Students face expulsion, criminal charges after Alachua schools hit with ‘threats, evacuations, vandalism’

Superintendent warns students ‘consequences can seriously affect their future, in school and beyond’

GAINESVILLE, Fla. – A series of threats and vandalism, spawned from social media trends, has been plaguing Alachua County Public Schools, according to superintendent Dr. Carlee Simon.

In a message posted to the district’s Facebook page Wednesday, Simon said the impact of these incidents is not only affecting the school community.

A spokesperson for the district confirmed Thursday there have been three evacuations at Buchholz High School, four at Newberry High School, one at Oak View Middle School, two at Gainesville High School and one at Eastside High School due to various types of threats.

After News4Jax talked to the spokesperson, another bomb threat led to an evacuation at Gainesville High School around 12:30 p.m., according to the Gainesville Police Department.

A 17-year-old student at Buchholz High School is now facing up to 15 years in prison after being accused of making bomb threats, according to the Alachua County Sheriff. The sheriff said he will be prosecuted as an adult.

“This has affected time in school, extracurricular activities, access to school facilities and the ability of local law enforcement officers to do their jobs. It’s also created a lot of anxiety for students, families and staff,” Simon’s message said.

The following is a message from Superintendent Dr. Carlee Simon that was sent to all parents/guardians of ACPS students...

Posted by Alachua County Public Schools on Wednesday, September 29, 2021

Simon also warned that the recourse for such behavior would be fierce, saying that disciplinary action, including expulsion, has already been taken against students found to be involved. Some, she added, have also faced criminal charges.

“Sometimes young people don’t recognize how serious this behavior can be,” Simon’s message said. “They may consider it a joke. They may assume their social media postings will remain private, or that they won’t be penalized because of their age. This is not true. The consequences can seriously affect their future, in school and beyond.”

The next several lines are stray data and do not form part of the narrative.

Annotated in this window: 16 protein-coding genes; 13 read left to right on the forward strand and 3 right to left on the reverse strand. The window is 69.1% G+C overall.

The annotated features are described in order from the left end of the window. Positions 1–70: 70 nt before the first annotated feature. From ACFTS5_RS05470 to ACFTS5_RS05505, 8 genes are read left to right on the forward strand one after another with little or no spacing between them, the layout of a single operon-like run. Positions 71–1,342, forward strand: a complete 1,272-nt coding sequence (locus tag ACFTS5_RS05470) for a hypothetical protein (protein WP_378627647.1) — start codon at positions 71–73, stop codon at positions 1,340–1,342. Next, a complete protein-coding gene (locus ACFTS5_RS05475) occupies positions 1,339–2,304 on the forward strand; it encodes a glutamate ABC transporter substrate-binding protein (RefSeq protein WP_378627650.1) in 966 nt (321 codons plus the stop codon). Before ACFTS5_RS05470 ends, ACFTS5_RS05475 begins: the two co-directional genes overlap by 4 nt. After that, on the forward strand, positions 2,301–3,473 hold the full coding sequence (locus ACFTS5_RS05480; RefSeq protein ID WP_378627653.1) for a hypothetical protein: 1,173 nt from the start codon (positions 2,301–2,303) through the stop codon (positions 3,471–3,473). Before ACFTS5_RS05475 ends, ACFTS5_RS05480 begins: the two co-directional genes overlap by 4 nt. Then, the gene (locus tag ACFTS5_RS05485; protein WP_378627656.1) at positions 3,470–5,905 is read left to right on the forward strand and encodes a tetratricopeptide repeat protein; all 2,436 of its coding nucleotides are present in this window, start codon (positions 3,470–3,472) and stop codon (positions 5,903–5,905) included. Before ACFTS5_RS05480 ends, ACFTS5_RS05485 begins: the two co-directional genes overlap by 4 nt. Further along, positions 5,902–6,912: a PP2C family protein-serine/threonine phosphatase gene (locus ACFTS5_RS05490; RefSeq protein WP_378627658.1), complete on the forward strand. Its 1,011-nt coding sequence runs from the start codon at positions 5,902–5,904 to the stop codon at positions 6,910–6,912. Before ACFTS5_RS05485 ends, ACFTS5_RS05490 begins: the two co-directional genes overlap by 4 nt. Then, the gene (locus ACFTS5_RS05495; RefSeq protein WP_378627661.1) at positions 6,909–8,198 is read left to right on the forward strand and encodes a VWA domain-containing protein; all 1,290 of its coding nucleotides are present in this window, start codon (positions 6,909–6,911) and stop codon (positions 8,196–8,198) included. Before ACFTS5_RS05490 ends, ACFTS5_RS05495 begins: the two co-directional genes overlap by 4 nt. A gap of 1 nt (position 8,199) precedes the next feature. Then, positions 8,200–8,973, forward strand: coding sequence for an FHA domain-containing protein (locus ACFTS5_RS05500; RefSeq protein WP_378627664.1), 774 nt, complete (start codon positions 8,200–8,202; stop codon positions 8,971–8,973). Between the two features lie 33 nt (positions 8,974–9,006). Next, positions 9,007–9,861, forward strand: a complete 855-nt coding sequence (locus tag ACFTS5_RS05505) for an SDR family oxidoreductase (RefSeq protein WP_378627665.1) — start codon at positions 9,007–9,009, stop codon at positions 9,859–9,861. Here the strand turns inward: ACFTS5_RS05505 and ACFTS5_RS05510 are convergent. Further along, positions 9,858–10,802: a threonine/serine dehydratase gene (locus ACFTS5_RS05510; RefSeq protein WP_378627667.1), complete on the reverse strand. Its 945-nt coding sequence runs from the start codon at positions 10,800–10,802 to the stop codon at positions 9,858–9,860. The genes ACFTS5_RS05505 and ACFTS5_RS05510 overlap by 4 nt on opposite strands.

At Newberry High School, the campus was evacuated at least four separate times, including on Sept. 23, 24 and 27, due to reported bomb threats on campus. All three threats were investigated and eventually cleared by law enforcement. The social media posts for three of the incidents can be seen below.

The district’s spokesperson, Jackie Johnson, confirmed a BHS student was caught and is facing expulsion. Johnson said at least two other students are facing expulsion due to vandalism that’s believed to be related to the TikTok trend known as ‘devious licks.’

“There is a legal process we have to follow before expelling students, including approval at a public meeting by the school board, so I don’t believe anyone has been expelled yet--we’re still in the process,” Johnson said. “Also, if and when more students are caught for some of these incidents, the number of those facing expulsion is likely to grow.”

Some of the incidents did not involve actual threats, but rather unfounded rumors on social media, which nevertheless required staff and law enforcement personnel to investigate and address the situation with students and families.

Art Forgery, spokesperson for the Alachua County Sheriff’s Office, points out that the process is expensive, as each threat must be fully investigated.

“Each one is taken seriously,” Forgery said. “The school follows their evacuation procedures, we bring in personnel, it’s very taxing on resources for us. The school buildings are large. You have lockers and different things that are hiding areas.”

The superintendent said that the district includes internet safety and digital citizenship in the curriculum for students, utilizing teaching tools from the National Center for Missing and Exploited Children’s NetSmartz program. The program’s online description says it “provides age-appropriate videos and activities to help teach children be safer online with the goal of helping children to become more aware of potential online risks and empowering them to help prevent victimization by making safer choices on- and offline.”

Simon encouraged parents to discuss with their children the potential consequences of their online activity and how to interact with others on the internet.

“The vast majority of our students will be spending a significant amount of time online for the rest of their lives,” Simon’s message concluded. “We owe it to them to provide the tools they’ll need to navigate and participate in the digital world responsibly and safely.”